Motion made, and Question proposed, That, in addition to the two Standing Committees appointed under Standing Order, No. 47, a Standing Committee shall be appointed for the consideration of all Bills relating exclusively to Scotland which may, by Order of the House, be committed to them, and that the provisions of Standing Order, No. 47, shall apply to the said Standing Committee. That the said Standing Committee do consist of all the Members representing Scottish constituencies, together with 15 other Members, to be nominated by the Committee of Selection, who shall have power from time to time to discharge the Members so nominated by them, and to appoint others in substitution for those discharged. That Standing Orders Nos. 49 and 50 do apply to the said Standing Committee."—(Sir G. Trevelyan.)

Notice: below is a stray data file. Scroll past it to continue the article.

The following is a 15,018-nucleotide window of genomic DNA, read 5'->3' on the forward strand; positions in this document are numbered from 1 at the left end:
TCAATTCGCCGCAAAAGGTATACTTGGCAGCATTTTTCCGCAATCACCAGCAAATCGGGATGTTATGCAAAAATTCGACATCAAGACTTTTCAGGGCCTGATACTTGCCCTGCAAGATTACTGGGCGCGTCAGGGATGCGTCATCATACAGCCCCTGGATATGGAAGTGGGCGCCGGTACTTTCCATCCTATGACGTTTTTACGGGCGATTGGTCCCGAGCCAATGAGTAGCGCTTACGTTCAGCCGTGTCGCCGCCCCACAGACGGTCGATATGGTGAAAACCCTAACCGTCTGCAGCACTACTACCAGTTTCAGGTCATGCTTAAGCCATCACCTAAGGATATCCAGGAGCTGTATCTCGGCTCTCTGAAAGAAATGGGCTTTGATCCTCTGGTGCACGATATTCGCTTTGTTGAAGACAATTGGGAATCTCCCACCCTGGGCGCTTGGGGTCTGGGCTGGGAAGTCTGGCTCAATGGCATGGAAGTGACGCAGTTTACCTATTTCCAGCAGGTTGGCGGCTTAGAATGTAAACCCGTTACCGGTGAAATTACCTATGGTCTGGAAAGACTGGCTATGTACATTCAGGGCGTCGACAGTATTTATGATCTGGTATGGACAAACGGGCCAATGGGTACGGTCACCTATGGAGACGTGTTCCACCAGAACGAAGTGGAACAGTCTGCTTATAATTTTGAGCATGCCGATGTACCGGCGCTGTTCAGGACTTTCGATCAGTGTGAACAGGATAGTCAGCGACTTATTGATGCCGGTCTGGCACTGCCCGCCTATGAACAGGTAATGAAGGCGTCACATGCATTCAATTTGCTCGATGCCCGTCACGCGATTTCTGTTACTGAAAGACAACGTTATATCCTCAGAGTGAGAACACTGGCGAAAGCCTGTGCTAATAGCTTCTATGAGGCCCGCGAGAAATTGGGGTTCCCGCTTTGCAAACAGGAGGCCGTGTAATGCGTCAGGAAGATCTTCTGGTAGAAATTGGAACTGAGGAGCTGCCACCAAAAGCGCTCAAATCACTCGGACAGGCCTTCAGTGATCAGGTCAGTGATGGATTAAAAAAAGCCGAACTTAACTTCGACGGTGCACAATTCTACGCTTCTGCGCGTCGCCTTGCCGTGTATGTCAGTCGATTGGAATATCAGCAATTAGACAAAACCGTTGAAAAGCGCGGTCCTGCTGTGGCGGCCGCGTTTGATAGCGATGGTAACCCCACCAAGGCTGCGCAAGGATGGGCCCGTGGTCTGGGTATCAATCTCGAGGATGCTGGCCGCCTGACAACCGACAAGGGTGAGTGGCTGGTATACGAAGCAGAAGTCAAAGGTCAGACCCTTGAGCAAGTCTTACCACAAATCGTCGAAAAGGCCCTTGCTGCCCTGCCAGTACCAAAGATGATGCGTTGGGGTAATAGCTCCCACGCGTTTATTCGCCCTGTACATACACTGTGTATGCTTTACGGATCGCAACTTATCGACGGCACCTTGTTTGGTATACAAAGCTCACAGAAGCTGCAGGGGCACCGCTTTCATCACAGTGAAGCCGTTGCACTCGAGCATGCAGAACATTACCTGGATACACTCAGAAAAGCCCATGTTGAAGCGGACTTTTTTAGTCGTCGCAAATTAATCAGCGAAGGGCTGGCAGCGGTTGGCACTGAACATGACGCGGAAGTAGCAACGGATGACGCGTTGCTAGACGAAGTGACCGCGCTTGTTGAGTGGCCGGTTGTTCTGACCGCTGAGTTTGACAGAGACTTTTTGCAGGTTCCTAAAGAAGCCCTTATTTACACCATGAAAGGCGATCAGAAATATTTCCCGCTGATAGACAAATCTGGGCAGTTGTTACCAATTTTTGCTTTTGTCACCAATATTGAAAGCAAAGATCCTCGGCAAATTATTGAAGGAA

MR. A. J. BALFOUR (Manchester, E.)